Getting the DVR was trickier than getting cable back. Deep down, she wanted cable, she just didn't want to pay for it. The DVR was just an added expense. Thankfully, the DVR discussion began at about the same time that the Discovery Channel's "Planet Earth" was about to air. And being the Discovery Channel, the thing we actually wanted to watch was on at 3am Nova Scotia time. After haggling with the cable company I managed to get the cost of the DVR down to an extra $5 a month on our bill, and she agreed.

/cue the angels singing/


/end angels singing/

It's funny that something you barter over getting becomes such an integral part of your viewing habits. My wife and I now rarely watch anything we haven't DVR'd. All of our favorite shows are DVR'd, and we will intentionally find other things to do until he show we want to watch is on TV. Irrespective of the commercials, it is with football that the DVR has proven itself to be worth its weight in myrrh (Yes, myrrh. it is getting to be the Christmas season after all). With our home split between Notre Dame and Michigan, conflicts often arise as to our teams usually play at the same damn time. Further complicating the issue is that we have one real TV in the house. A beautiful, widescreen, LCD, 1080p HD television that was a condition of marriage. We also have a 24 inch tube. Neither of us wants to watch anything on that outdated piece of crap unless the other has to suffer through it as well. For sports it's either the LCD or argument.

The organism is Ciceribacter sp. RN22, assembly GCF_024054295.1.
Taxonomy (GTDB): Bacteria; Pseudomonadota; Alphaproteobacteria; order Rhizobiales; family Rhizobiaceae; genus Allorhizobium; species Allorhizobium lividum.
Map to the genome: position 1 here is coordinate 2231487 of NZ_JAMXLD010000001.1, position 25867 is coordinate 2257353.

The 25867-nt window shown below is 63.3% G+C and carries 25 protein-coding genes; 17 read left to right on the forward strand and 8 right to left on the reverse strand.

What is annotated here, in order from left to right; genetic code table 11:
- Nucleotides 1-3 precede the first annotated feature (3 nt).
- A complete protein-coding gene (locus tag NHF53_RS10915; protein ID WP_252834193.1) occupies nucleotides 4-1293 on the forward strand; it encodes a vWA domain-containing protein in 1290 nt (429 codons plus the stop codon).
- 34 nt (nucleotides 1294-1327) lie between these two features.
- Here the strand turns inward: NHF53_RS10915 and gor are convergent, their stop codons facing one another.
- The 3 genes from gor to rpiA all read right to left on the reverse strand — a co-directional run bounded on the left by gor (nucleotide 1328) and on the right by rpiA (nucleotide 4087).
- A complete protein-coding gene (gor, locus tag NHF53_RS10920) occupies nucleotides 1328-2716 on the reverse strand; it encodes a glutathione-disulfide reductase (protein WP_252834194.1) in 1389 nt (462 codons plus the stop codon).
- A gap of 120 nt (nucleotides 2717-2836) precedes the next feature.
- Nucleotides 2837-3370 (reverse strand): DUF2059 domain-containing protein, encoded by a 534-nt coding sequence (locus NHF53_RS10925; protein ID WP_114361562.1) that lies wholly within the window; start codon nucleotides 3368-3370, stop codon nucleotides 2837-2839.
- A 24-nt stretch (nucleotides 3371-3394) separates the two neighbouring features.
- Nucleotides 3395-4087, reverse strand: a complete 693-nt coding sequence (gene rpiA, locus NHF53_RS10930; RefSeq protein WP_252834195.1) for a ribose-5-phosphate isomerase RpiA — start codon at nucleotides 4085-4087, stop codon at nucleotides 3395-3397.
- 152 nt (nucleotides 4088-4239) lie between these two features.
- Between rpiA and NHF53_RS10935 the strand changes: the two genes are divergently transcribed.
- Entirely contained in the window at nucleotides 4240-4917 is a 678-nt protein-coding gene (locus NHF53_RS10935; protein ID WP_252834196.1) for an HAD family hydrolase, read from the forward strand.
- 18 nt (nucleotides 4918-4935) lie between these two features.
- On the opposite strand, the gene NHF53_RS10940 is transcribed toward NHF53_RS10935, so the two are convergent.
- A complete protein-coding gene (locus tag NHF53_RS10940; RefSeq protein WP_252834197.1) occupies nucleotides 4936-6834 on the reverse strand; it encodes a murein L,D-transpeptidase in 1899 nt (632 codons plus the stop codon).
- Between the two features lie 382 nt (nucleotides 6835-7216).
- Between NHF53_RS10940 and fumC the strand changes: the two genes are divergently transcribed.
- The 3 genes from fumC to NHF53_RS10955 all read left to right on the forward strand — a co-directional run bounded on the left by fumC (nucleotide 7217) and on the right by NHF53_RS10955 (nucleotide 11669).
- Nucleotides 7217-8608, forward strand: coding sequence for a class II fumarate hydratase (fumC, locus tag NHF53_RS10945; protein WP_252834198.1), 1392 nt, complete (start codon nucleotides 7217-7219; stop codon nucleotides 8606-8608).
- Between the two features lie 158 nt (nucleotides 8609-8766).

However, with the DVR these arguments are now limited and rare in occasion. Over the years I have come to root for the Irish and she for the Wolverines. The joy of it is I can now DVR my team or she can DVR hers. We can do all those things "normal" people do on the weekends and still be able to watch our games. We can go to things like weddings or funerals and not resent the people involved for making us miss our game. Only kidding. We're sorry for your loss. Really.  

The DVR is something that not only makes our lives better, but allows us to live more of our lives rather than being completely tied to the sofa. Is there anything better than watching a game you don't really have a vested interest in without commercials? Or, if you're in a hurry and need to know WTF happened on a single play, being able to rewind it or fast forward to the point where the doors fell off? It helps. It also makes being married easier.

Let's faced it, everyone has a competing interest on a Saturday. Most Saturdays, especially early in the season, that is a shared interest in football. But when your wife's team is 4-5, and coming off a loss to Tulsa at home, that interest begins to fade. It doesn't help when your team (her second team) is 5-3, in the middle of a three game losing streak, and fielding arguably the worst defense in the country. This weekend, that competing interest is fixing things that legitimately need to get fixed around our home before the winter freezes set in. This is stuff that, sadly, actually needs to get done.

But thanks to the DVR, I'm not going to miss anything. I'm turning my phone off and turning my tunes up while we get some work done. And then, when we're done, I'm sitting down and watching my game start to finish. Without commercials.

Before the DVR, this might have been a mild argument, perhaps even a fight. With it, it can be the key to a successful marriage in the midst of a crappy football season. For every gripe about how technology has made our lives more complicated, at least in this instance, it's made life easier. In fact, it's a key to a happy marriage come football season.

At least until the Robots take over.